Kayaking Drakes Estero

GPS Track for this Route

Peter, Sylvia, and I headed out to Drake’s Estero on September 23, 2006 to look for some Leopard Sharks and Bat Rays.  I had seen these beautiful creatures in the water adjacent to the Limantour Spit on previous ocassions.  Today, the skies were clear near Inverness, but quite overcast near the mouth of Drake’s Estero.  We discovered that Blue Waters Kayaks will not rent kayaks to people who want to go to Drake’s Estero.  The primary reason for this is to reduce the number of people in the water (thus reducing the impact on wildlife).  If you decide to go, please consider this and make sure to maintain a distance of 300 feet from hauled out marine mammals.  Also, please check the closure dates for kayaking.  Peter explained the importance of this to me – if you scare a harbor seal so that it decides to jump into the water, it would be like someone splashing a bucket of cold water on you in the middle of your sleep.  As you might imagine, if someone did this to you every night, it might even  infringe on your (easy human) survival.  Apparently, harbor seals are pretty brave in the water – when they are in their element, they will come right up to your boat.  When they are on land warming up, they are quite timid – so that’s when it’s really important to steer clear.  We paddled into a head wind from Johnson’s Oyster Farm, and made it out to the Limantour Spit for lunch.  After lunch, I was excited to take Peter and Sylvia to see the sharks and rays.  Unfortunately, it was overcast, and we weren’t seeing anything.  I apologized, and we headed up some narrow waterways to make the trip more interesting.  We wanted to stay on the water a little longer, so we headed farther into the Limantour bay.  Suddenly Sylvia spotted a shark.  Sure enough, we got to see plenty of sharks and rays after that.  In fact, at one point, Sylvia jokingly commented that now there were so many sharks that they weren’t even exciting anymore.  Peter took some good above water pictures of the sharks.  I experimented with his submersible camera bag (and then Adobe Photoshop once I got home to add in the shark).  His pictures of the sharks were real, and pretty quality.  Peter and I paddled out into the mouth, and spent as much time on the waves as we dared.  It was a pretty strong ebb tide, so heading back into Drake’s Estero, we only made about 2 miles per hour.  It was tough, and the waters were pretty confused.  We eased back to the oyster farm, working against a pretty strong current at first (which eased up as we go farther into the bay).  The sun came back out, and we headed for some food.  All in all, an excellent day.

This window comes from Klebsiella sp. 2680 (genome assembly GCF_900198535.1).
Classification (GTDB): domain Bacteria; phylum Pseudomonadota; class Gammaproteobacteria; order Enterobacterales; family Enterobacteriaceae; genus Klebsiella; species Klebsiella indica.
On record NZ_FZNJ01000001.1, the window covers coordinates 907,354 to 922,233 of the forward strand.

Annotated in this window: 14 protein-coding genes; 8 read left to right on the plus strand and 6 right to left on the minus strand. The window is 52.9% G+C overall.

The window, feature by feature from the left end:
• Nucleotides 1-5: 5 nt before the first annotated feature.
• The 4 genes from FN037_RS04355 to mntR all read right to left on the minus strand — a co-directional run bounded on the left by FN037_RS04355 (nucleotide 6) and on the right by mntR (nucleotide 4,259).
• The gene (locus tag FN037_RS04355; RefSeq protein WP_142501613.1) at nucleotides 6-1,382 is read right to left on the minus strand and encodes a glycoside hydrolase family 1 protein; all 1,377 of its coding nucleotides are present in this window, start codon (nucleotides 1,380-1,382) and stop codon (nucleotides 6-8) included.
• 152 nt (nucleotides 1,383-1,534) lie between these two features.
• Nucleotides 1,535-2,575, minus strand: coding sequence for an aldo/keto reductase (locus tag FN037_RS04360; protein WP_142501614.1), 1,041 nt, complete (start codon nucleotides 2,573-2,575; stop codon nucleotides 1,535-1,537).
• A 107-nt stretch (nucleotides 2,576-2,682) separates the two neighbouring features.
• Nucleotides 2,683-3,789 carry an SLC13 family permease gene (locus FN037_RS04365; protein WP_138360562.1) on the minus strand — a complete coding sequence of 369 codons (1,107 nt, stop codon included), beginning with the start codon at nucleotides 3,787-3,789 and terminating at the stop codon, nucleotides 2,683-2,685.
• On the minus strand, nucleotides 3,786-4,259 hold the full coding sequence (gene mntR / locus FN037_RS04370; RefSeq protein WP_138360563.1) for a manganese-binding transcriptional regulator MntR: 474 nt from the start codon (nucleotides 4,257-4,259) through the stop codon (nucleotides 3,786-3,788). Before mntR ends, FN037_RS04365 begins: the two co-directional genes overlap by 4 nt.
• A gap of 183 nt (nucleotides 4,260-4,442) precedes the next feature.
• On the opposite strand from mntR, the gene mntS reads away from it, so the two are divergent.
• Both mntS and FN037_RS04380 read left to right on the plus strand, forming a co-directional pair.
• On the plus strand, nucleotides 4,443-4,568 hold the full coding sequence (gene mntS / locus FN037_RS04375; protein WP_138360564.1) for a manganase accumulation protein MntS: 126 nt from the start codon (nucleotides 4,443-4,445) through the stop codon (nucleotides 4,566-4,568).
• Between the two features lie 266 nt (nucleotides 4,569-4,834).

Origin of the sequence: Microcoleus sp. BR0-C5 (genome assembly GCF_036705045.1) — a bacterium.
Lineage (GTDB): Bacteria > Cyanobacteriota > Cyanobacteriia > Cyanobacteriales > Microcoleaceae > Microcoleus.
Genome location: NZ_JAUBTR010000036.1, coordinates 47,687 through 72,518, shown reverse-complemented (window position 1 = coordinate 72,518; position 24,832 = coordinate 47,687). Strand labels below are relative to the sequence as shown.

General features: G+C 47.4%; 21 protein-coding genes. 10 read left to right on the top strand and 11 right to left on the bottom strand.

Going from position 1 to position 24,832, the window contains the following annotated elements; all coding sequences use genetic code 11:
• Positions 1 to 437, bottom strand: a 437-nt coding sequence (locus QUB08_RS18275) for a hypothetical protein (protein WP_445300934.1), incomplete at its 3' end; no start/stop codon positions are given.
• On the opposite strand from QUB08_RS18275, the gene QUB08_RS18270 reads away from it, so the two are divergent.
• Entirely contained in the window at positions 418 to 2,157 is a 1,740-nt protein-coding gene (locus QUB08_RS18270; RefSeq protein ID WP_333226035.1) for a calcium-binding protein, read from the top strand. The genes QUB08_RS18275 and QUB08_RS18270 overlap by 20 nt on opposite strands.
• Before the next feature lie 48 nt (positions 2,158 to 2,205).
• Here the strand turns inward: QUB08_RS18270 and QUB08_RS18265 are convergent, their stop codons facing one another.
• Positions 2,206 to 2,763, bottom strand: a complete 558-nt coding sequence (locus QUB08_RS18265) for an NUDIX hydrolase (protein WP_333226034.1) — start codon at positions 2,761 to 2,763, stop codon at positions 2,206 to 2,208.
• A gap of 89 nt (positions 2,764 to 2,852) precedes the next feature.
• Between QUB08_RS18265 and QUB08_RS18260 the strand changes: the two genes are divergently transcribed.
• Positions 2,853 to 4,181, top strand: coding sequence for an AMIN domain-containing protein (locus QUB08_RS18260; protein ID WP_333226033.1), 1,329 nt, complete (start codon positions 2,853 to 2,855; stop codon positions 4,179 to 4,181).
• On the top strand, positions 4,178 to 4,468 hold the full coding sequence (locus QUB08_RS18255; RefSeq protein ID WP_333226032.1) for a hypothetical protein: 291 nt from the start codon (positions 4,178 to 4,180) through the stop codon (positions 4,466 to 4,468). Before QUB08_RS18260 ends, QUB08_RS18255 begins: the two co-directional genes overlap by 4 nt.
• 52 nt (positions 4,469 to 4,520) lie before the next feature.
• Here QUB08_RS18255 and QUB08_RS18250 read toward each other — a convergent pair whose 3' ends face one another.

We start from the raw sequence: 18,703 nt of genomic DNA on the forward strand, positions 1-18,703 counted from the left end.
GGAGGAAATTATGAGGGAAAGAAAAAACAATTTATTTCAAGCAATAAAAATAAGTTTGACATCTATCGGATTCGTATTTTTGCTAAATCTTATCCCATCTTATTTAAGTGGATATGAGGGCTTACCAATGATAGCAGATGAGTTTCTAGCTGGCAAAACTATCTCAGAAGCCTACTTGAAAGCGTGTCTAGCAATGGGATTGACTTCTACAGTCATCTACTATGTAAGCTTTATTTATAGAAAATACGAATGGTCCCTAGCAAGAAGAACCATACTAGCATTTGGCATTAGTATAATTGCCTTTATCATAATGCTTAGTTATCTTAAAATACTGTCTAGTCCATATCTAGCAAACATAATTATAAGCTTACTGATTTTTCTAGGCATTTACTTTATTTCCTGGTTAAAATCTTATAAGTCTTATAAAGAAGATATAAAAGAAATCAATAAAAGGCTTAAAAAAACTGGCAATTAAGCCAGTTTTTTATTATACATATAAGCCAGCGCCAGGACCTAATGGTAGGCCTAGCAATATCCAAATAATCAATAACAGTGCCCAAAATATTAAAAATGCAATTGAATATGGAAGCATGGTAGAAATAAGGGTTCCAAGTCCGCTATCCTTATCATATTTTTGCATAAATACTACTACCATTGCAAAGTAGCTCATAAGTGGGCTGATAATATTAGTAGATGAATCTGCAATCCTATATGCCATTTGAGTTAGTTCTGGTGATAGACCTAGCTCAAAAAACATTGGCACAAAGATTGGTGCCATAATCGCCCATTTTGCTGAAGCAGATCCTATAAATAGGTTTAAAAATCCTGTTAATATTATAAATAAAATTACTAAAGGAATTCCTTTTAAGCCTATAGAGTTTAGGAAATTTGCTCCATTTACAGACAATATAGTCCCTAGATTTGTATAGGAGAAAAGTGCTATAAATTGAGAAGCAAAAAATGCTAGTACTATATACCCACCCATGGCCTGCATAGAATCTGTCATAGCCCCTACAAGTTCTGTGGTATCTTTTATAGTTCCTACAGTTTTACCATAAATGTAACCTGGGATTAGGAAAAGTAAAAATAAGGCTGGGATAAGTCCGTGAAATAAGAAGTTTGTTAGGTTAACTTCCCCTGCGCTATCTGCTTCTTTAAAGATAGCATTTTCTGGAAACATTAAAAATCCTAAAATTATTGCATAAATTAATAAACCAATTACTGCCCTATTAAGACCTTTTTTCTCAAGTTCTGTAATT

I have been to Drakes Estero a number of times, and it has always been a winner of a trip.  The pictures included below are from a variety of trips.

Launch is at Johnsons Oyster Farm.  Access may change here, so please check ahead of time

Launch is at Johnsons Oyster Farm. Access may change here, so please check ahead of time

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There are submerged Oyster cages in the shallow water that you will be paddling through.   You will need to be careful as you glide over them.  The presence of these cages may change with Johnson Oyster Farm loosing it's lease to the land.

There are submerged Oyster cages in the shallow water that you will be paddling through. You will need to be careful as you glide over them. The presence of these cages may change with Johnson Oyster Farm loosing it’s lease to the land.

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